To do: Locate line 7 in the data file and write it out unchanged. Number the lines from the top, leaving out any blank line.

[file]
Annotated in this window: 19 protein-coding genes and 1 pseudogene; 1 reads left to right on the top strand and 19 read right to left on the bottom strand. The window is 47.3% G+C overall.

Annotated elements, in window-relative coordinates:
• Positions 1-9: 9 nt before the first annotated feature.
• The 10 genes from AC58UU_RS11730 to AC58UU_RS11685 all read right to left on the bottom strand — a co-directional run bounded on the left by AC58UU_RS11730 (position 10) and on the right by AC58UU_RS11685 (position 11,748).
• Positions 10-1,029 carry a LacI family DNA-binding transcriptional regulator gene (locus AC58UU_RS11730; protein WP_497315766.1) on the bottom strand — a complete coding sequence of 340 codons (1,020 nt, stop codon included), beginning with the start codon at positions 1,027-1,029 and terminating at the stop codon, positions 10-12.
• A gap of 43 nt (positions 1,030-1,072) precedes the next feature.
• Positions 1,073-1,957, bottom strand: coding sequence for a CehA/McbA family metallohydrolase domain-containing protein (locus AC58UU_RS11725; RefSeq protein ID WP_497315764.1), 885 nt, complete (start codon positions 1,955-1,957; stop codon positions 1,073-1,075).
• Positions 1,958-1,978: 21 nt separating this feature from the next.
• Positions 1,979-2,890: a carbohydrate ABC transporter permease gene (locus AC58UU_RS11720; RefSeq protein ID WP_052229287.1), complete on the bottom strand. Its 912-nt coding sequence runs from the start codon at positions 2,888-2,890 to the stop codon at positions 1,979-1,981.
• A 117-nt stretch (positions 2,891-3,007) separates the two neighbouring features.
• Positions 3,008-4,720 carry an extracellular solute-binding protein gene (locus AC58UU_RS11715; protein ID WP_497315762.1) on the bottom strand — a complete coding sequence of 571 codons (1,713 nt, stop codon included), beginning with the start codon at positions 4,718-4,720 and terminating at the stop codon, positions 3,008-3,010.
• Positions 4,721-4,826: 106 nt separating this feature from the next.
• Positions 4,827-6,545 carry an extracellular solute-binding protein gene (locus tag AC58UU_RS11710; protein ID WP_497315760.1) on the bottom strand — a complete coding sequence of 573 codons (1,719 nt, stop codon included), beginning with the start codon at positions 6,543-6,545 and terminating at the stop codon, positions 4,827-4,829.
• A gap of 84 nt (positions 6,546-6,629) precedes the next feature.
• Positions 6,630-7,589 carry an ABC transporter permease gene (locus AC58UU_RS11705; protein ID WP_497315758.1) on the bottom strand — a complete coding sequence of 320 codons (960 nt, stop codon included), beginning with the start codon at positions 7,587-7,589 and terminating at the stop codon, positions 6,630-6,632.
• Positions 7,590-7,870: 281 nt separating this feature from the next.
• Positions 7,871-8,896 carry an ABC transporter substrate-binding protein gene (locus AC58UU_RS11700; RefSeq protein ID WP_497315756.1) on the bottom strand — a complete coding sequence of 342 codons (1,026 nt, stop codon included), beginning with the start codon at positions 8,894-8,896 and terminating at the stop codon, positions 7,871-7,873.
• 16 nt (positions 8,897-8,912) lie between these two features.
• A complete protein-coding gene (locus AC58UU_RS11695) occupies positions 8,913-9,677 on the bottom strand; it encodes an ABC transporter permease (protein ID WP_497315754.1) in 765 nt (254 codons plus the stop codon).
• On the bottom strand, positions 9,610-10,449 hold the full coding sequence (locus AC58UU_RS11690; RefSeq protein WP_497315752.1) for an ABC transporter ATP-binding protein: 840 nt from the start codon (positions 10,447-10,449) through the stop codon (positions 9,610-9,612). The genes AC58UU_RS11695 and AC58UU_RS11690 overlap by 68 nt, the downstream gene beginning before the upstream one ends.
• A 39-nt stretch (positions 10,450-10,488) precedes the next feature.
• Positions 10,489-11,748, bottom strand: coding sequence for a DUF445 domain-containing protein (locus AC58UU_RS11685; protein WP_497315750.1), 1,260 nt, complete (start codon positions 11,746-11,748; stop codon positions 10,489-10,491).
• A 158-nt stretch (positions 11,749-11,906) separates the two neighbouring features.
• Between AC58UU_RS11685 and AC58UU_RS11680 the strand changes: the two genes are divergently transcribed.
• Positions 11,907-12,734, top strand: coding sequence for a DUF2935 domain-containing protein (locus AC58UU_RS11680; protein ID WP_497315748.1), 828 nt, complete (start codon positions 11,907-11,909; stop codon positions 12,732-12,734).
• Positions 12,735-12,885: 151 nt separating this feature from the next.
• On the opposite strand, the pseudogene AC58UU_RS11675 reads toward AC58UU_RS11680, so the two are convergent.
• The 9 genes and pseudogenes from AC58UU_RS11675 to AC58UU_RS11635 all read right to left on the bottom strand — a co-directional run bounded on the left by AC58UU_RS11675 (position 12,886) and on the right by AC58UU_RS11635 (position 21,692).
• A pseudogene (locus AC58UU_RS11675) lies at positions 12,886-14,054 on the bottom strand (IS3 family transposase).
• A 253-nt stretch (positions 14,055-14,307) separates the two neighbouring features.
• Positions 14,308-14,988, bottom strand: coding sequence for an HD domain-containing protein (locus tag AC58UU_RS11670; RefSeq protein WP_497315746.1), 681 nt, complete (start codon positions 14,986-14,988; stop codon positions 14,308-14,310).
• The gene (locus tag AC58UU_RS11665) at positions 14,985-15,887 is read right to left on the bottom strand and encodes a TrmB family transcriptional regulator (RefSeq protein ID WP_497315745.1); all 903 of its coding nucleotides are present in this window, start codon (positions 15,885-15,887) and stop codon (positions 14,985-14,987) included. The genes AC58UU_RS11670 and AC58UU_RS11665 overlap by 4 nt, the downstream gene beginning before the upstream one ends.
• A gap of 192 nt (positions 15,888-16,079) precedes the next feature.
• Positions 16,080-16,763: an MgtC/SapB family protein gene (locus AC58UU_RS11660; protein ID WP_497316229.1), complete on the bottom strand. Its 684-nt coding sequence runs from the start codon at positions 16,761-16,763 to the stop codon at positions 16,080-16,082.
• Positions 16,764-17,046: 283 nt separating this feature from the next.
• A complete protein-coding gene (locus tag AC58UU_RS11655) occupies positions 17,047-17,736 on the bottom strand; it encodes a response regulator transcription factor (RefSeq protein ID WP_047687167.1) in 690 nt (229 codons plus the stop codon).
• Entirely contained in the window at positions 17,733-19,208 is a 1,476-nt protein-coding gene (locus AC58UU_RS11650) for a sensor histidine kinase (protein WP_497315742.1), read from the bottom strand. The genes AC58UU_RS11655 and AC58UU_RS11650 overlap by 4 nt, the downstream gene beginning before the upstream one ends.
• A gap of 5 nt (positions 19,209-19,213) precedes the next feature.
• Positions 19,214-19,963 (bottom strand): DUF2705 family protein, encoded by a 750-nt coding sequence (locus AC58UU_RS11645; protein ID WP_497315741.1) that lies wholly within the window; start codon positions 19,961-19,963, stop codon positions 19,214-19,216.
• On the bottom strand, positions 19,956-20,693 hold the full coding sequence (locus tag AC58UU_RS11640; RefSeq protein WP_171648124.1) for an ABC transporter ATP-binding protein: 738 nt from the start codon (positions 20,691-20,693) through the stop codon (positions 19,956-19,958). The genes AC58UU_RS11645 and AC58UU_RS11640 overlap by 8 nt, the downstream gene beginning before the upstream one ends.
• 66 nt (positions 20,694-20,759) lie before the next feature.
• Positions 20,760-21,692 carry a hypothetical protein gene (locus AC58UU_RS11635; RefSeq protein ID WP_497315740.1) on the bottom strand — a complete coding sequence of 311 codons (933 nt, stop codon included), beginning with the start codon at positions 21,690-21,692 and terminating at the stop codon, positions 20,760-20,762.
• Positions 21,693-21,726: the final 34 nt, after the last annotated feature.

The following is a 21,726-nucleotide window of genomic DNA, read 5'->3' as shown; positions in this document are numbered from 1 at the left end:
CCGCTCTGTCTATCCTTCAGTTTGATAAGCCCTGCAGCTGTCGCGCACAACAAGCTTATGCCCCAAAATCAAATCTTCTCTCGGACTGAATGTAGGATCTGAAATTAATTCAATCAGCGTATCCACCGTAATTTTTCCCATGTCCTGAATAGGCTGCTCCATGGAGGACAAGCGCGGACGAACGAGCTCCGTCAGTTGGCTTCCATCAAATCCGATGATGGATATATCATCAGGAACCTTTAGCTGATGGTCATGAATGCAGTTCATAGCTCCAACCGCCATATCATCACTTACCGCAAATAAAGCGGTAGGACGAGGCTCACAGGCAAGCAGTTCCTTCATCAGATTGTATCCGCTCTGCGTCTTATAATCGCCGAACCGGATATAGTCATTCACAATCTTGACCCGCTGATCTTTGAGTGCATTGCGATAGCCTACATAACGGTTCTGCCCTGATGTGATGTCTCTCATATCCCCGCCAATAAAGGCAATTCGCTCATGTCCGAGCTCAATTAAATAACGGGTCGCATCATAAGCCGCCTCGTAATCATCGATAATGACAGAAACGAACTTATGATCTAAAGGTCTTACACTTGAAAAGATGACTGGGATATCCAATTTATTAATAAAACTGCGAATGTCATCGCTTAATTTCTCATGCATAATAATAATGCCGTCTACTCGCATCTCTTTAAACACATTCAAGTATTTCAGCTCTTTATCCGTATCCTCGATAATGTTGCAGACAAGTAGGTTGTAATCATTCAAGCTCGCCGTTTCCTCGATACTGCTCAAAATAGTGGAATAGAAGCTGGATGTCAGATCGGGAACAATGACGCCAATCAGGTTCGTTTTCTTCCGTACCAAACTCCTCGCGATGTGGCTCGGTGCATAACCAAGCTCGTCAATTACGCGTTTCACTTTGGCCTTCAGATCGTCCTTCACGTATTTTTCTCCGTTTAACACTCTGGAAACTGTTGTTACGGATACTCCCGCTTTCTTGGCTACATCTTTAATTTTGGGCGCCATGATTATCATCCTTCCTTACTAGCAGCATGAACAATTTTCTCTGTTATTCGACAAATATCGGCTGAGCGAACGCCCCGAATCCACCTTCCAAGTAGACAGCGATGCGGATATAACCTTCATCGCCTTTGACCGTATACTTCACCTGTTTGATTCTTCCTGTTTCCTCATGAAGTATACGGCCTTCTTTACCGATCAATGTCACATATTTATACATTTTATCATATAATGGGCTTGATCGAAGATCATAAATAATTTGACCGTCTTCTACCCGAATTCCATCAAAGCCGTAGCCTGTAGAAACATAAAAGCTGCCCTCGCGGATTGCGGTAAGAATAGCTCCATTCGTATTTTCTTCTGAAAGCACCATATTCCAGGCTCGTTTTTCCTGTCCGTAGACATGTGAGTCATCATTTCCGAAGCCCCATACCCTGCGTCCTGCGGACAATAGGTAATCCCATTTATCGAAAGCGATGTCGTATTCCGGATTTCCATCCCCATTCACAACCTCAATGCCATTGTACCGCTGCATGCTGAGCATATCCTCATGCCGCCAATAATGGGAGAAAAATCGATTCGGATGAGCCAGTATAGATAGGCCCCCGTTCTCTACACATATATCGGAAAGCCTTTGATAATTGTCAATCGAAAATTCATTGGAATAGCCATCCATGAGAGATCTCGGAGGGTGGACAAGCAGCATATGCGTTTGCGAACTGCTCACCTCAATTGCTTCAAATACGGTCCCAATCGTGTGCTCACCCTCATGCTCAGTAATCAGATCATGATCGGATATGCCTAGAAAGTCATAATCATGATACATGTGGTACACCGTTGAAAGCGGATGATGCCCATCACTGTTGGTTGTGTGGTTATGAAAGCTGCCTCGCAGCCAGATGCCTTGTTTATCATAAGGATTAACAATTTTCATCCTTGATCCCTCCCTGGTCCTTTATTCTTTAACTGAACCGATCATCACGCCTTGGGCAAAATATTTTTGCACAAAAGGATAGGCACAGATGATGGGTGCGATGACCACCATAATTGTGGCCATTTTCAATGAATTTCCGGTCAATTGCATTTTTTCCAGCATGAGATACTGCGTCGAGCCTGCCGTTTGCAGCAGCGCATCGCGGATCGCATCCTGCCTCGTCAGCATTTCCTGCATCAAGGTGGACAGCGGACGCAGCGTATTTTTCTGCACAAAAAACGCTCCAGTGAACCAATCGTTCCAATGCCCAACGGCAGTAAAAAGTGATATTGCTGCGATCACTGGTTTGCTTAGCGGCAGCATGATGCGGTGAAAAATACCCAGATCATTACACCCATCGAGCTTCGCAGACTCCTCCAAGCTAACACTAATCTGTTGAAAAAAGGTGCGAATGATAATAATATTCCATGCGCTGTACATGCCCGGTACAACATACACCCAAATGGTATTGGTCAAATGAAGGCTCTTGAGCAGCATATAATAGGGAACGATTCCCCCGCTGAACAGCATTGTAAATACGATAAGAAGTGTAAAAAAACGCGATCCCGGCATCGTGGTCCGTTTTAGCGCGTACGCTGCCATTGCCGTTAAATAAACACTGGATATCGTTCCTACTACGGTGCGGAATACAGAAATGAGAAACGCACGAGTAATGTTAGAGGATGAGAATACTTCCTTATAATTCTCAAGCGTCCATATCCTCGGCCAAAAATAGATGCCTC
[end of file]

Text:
• Positions 1,073-1,957, bottom strand: coding sequence for a CehA/McbA family metallohydrolase domain-containing protein (locus AC58UU_RS11725; RefSeq protein ID WP_497315764.1), 885 nt, complete (start codon positions 1,955-1,957; stop codon positions 1,073-1,075).